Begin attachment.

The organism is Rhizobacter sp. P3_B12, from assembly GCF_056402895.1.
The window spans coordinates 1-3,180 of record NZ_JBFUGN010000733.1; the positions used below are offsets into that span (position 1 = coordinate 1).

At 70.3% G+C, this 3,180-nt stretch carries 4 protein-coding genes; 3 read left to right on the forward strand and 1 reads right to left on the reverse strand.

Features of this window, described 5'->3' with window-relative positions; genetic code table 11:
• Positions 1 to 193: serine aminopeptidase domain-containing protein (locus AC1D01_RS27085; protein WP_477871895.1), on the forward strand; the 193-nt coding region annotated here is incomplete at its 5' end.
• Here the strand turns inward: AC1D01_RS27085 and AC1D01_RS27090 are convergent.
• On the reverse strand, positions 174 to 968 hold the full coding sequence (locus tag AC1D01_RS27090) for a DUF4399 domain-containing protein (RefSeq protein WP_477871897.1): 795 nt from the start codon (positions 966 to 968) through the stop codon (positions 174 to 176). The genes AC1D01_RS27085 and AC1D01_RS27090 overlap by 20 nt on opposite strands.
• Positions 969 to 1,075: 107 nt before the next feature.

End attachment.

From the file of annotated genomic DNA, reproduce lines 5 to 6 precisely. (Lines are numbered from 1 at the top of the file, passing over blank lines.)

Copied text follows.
• Positions 1 to 193: serine aminopeptidase domain-containing protein (locus AC1D01_RS27085; protein WP_477871895.1), on the forward strand; the 193-nt coding region annotated here is incomplete at its 5' end.
• Here the strand turns inward: AC1D01_RS27085 and AC1D01_RS27090 are convergent.